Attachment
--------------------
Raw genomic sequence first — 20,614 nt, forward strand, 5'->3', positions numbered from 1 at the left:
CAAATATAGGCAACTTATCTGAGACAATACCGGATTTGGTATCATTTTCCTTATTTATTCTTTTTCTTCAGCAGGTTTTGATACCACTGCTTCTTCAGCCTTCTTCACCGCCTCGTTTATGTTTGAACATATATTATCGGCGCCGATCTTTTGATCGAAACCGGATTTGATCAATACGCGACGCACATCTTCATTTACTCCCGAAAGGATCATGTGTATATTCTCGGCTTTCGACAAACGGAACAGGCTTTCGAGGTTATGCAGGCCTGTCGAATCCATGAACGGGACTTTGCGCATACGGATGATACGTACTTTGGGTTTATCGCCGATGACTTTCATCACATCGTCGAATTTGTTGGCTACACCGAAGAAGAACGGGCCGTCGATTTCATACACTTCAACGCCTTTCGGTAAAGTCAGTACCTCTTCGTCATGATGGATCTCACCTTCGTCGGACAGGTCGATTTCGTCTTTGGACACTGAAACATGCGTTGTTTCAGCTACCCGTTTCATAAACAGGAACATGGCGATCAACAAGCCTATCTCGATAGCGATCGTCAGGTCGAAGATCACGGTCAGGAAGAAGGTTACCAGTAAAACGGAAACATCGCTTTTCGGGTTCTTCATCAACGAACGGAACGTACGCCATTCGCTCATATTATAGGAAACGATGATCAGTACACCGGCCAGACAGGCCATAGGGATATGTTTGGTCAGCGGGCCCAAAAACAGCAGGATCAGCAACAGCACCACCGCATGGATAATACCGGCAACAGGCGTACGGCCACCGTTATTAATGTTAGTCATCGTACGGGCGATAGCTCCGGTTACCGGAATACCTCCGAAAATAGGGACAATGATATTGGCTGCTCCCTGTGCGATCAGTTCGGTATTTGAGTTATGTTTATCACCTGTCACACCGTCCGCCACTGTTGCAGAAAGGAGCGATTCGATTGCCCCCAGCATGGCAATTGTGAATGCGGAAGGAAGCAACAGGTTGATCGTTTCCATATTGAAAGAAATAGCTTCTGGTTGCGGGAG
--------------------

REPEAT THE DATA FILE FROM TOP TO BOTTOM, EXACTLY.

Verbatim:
Raw genomic sequence first — 20,614 nt, forward strand, 5'->3', positions numbered from 1 at the left:
CAAATATAGGCAACTTATCTGAGACAATACCGGATTTGGTATCATTTTCCTTATTTATTCTTTTTCTTCAGCAGGTTTTGATACCACTGCTTCTTCAGCCTTCTTCACCGCCTCGTTTATGTTTGAACATATATTATCGGCGCCGATCTTTTGATCGAAACCGGATTTGATCAATACGCGACGCACATCTTCATTTACTCCCGAAAGGATCATGTGTATATTCTCGGCTTTCGACAAACGGAACAGGCTTTCGAGGTTATGCAGGCCTGTCGAATCCATGAACGGGACTTTGCGCATACGGATGATACGTACTTTGGGTTTATCGCCGATGACTTTCATCACATCGTCGAATTTGTTGGCTACACCGAAGAAGAACGGGCCGTCGATTTCATACACTTCAACGCCTTTCGGTAAAGTCAGTACCTCTTCGTCATGATGGATCTCACCTTCGTCGGACAGGTCGATTTCGTCTTTGGACACTGAAACATGCGTTGTTTCAGCTACCCGTTTCATAAACAGGAACATGGCGATCAACAAGCCTATCTCGATAGCGATCGTCAGGTCGAAGATCACGGTCAGGAAGAAGGTTACCAGTAAAACGGAAACATCGCTTTTCGGGTTCTTCATCAACGAACGGAACGTACGCCATTCGCTCATATTATAGGAAACGATGATCAGTACACCGGCCAGACAGGCCATAGGGATATGTTTGGTCAGCGGGCCCAAAAACAGCAGGATCAGCAACAGCACCACCGCATGGATAATACCGGCAACAGGCGTACGGCCACCGTTATTAATGTTAGTCATCGTACGGGCGATAGCTCCGGTTACCGGAATACCTCCGAAAATAGGGACAATGATATTGGCTGCTCCCTGTGCGATCAGTTCGGTATTTGAGTTATGTTTATCACCTGTCACACCGTCCGCCACTGTTGCAGAAAGGAGCGATTCGATTGCCCCCAGCATGGCAATTGTGAATGCGGAAGGAAGCAACAGGTTGATCGTTTCCATATTGAAAGAAATAGCTTCTGGTTGCGGGAG